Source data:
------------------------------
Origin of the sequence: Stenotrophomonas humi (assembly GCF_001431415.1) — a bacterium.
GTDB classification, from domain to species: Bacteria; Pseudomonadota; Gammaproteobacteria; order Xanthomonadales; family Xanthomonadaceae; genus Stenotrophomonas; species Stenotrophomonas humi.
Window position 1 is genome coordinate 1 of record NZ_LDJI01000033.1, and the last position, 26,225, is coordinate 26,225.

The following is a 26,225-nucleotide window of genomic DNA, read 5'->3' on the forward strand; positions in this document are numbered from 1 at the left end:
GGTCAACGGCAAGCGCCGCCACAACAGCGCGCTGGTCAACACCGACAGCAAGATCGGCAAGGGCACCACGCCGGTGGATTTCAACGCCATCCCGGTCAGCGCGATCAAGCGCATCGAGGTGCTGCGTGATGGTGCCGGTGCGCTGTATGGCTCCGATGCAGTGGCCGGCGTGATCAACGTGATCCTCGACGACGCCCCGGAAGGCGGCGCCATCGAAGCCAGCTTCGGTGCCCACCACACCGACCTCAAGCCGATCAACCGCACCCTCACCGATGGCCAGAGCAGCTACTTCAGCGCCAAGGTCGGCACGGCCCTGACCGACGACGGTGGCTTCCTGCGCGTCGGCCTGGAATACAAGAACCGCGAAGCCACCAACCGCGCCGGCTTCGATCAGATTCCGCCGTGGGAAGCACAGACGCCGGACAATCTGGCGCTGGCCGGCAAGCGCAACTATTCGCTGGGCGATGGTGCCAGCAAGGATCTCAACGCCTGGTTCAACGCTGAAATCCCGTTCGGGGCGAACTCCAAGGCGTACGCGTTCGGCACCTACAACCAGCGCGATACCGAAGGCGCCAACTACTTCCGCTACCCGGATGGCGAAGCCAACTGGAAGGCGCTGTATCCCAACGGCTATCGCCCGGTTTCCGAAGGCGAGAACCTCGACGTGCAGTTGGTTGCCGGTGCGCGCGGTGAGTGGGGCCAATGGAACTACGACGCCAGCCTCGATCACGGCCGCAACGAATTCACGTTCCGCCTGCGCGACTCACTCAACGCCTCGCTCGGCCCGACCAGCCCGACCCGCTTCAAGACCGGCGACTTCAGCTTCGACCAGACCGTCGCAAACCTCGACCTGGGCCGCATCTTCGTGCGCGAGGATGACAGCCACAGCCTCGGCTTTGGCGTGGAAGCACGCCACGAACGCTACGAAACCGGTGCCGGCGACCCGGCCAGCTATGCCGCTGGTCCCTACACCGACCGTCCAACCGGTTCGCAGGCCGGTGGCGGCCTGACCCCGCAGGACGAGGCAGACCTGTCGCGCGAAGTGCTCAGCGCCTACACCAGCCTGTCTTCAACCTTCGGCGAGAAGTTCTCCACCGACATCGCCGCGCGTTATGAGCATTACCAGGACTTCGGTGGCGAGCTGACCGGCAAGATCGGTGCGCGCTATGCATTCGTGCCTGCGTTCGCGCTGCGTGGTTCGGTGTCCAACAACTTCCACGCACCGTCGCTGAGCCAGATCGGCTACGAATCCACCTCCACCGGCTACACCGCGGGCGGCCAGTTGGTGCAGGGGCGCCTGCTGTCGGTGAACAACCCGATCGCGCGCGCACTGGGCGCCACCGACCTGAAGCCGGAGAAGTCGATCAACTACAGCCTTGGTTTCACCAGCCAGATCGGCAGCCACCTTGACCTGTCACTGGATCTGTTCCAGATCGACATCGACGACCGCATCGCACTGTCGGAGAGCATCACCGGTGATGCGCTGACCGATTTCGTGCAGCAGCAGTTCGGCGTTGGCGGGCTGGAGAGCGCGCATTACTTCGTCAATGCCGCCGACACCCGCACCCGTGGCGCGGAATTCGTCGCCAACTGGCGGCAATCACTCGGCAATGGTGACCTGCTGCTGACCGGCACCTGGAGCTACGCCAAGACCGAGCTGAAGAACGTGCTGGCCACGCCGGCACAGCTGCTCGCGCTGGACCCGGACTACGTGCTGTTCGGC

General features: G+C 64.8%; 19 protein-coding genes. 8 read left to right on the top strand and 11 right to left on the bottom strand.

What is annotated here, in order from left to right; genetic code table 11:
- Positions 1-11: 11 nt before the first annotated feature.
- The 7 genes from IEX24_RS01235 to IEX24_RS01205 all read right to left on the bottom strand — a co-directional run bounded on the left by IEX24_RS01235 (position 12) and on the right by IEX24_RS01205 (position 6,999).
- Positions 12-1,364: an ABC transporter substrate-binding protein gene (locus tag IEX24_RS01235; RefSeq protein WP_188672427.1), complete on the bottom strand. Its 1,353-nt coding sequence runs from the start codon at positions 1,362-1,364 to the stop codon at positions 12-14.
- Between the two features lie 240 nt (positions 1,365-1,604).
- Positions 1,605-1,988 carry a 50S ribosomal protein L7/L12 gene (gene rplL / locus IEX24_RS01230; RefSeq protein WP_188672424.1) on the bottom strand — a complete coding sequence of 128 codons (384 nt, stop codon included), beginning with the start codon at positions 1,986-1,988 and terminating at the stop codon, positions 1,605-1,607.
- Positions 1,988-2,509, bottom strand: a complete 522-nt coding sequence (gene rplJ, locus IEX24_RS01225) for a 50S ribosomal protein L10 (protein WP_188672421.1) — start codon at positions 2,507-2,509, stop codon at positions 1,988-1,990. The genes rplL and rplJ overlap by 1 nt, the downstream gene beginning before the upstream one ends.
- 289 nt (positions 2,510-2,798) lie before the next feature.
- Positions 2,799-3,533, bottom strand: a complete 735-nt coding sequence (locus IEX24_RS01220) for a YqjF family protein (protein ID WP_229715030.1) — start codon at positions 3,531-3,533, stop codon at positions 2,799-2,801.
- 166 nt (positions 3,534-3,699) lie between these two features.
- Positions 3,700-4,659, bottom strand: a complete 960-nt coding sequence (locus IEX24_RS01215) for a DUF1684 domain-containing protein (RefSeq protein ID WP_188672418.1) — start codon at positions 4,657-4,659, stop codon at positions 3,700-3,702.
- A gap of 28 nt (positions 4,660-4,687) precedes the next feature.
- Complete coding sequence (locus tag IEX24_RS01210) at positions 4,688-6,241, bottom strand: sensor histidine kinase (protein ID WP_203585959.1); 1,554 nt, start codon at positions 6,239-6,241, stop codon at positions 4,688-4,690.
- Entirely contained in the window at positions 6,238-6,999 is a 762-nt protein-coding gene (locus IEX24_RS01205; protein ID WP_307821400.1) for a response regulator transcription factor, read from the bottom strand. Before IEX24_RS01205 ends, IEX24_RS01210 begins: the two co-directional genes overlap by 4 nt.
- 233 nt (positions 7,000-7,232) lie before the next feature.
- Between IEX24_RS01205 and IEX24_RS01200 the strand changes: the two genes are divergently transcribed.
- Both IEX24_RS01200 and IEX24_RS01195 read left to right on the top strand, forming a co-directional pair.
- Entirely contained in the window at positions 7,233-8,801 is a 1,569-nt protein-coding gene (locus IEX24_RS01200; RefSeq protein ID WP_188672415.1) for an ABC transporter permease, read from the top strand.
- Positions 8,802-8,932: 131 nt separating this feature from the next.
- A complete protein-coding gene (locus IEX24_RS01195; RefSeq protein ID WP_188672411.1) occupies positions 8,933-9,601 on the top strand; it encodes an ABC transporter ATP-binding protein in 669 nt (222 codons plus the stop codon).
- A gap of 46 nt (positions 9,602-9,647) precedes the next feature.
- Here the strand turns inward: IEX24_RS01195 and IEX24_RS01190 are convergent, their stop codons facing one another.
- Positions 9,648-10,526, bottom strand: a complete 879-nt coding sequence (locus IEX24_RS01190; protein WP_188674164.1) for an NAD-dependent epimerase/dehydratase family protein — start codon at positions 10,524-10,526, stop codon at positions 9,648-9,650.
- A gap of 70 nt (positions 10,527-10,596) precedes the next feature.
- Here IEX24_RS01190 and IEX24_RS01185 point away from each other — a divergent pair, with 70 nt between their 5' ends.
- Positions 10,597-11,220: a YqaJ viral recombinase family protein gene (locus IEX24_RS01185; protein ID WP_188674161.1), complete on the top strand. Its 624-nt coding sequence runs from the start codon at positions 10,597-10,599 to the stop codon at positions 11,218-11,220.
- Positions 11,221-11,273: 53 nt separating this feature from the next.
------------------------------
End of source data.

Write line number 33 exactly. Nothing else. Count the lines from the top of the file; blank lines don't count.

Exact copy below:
- Positions 11,221-11,273: 53 nt separating this feature from the next.